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I was looking at the organic chemistry 8th Ed textbook by Paula Yurknais Brucie. On page 509, I found this:

enter image description here

I think about it for a while and I am doubting that it is wrong. I believe the hydride ion itself cannot act as a nucleophile for SN2. (not really sure but I guess it is too small and too basic to work as a nucleophile, it should be much easier to attack hydrogen rather than carbon for hydride ion)

Is this reaction is possible with $\ce{NaH}$ in solvents other than water and alcohol? If so, how does the hydride ion open the epoxide ring? (hoping for an answer with mechanism)

And I am specifically talking about hydride ion (or hydrogen anion). Not sodium borohydride $\ce{NaBH4}$, lithium aluminum hydride $\ce{LiAlH4}$, or other metal hydrides.

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    $\begingroup$ Well, there's no proton acidic enough, so it's gonna open the ring. $\endgroup$
    – Mithoron
    Aug 21 at 18:14
  • $\begingroup$ Going to have to be in aprotic solvent. NaH reacts vigourously with alcohols and water $\endgroup$
    – Waylander
    Aug 21 at 20:00
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    $\begingroup$ I have been looking for this reaction and I find no examples. Nor in my limited experience of 40+ years can I ever recall seeing sodium hydride used as a source of nucleophilic hydride without some modifying agent (such as this example sciencedirect.com/science/article/abs/pii/S0040403900986313). Perhaps someone who has better database access than I can find it. $\endgroup$
    – Waylander
    Aug 21 at 20:47
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    $\begingroup$ @Mithoron I don't think so. It is going to sit there and do nothing until it is worked up. $\endgroup$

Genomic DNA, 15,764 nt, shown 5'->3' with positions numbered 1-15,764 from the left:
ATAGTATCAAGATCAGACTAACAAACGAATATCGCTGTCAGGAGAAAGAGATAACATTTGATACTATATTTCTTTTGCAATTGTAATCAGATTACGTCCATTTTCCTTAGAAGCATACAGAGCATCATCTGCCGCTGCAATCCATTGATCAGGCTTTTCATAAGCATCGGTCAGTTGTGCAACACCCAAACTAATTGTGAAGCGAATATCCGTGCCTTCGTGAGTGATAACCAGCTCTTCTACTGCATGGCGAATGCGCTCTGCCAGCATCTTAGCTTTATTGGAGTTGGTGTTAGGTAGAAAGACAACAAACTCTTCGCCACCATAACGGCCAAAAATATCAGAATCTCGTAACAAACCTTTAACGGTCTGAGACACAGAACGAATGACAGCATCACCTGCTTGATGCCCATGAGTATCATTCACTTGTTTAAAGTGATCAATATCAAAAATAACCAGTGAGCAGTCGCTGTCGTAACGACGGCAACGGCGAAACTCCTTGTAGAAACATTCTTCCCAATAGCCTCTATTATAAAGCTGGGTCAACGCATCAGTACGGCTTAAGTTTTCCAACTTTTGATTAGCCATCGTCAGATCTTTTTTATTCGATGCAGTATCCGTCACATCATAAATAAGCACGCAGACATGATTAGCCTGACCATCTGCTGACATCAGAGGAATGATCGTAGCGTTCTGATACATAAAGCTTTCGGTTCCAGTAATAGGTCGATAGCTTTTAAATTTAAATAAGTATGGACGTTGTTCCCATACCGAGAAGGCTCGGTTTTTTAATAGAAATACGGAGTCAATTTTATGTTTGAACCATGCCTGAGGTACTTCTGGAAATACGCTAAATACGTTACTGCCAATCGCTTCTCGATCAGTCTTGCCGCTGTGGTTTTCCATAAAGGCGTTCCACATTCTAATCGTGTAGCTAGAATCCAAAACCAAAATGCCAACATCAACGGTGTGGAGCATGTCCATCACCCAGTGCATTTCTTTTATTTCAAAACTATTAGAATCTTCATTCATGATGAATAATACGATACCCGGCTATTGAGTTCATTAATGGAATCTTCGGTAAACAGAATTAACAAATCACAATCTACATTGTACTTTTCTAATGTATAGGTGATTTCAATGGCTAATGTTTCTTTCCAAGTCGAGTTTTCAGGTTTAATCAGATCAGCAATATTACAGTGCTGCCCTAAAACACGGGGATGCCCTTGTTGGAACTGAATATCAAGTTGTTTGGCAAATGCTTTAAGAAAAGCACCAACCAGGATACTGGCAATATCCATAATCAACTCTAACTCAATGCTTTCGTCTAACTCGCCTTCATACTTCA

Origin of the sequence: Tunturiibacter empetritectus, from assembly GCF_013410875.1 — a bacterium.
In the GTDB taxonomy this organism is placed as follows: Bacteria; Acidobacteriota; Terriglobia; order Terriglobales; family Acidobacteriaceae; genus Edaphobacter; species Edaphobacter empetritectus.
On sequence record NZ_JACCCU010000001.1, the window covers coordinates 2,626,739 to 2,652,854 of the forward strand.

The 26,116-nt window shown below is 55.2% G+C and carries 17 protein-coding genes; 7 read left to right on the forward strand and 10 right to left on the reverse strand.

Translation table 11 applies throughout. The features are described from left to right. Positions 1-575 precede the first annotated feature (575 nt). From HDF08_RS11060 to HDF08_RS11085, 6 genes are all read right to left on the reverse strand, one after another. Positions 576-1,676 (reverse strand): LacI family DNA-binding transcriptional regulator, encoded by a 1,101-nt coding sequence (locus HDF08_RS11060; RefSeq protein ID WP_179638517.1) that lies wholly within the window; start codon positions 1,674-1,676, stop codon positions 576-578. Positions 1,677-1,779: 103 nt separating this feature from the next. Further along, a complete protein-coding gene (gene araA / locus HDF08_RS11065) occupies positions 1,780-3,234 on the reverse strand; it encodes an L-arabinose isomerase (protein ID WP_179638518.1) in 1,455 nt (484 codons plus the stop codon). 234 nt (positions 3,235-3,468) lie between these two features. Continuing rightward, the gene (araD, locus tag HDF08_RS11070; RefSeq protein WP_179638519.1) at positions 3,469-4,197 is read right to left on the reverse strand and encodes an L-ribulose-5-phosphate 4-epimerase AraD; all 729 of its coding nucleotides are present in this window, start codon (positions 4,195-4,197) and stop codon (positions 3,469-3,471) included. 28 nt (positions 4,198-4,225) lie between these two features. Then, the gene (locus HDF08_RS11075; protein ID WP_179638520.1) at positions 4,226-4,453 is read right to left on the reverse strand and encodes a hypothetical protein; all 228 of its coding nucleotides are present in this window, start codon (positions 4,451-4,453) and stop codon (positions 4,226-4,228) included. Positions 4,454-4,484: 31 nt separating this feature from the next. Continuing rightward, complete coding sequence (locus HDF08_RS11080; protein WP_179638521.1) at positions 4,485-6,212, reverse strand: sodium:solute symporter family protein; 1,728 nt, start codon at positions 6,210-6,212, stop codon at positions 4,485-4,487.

– Waylander
    Aug 22 at 19:12
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    $\begingroup$ @MathewMahindaratne the answer you refer to concerns LiAlH4 opening of epoxides. It specifically excludes any reference to NaH even though the OP asked about NaH. $\endgroup$
    – Waylander
    Sep 1 at 10:24
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Further to my comments above, I am going to offer my opinion that the book is wrong and the epoxide is not opened by sodium hydride as depicted. I have failed to find any literature examples of such a reaction and, in 40+ years as a synthetic chemist, I can recall no reactions in which $\ce{NaH}$, unmodified by other reagents, acts as a source of nucleophilic $\ce{H-}$.

Can anyone produce a literature example?

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  • $\begingroup$ @user55119 do you know of any examples? $\endgroup$
    – Waylander
    Aug 25 at 9:56
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    $\begingroup$ I was as nonplussed as you when I saw this reaction of "naked" NaH. In my 40++ years I have not seen such a transformation. My Chem. Absts. search turned up only the reference in your Comment (DOI:10.1016/S0040-4039(00)98631-3). Textbooks are invariably riddled with errors and omissions. $\endgroup$
    – user55119
    Aug 25 at 16:13
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    $\begingroup$ Apropos of my final remark above, I once used a textbook that interpreted in great detail the fragmentation pattern of the EI mass spectrum of methyl propyl ether. Only one problem. The spectrum was that of diethyl ether! $\endgroup$
    – user55119
    Aug 25 at 23:20
  • $\begingroup$ @Waylander, maybe the textbook is incorrect and just makes up this reaction out of nowhere. I also cannot found any example in the literature. Thanks for the answer. $\endgroup$ Aug 26 at 12:26
  • $\begingroup$ Kicked it around this evening at the pub with a synthetic chemistry colleague of similar experience - he also thinks this reaction will not occur. $\endgroup$
    – Waylander
    Aug 27 at 17:44

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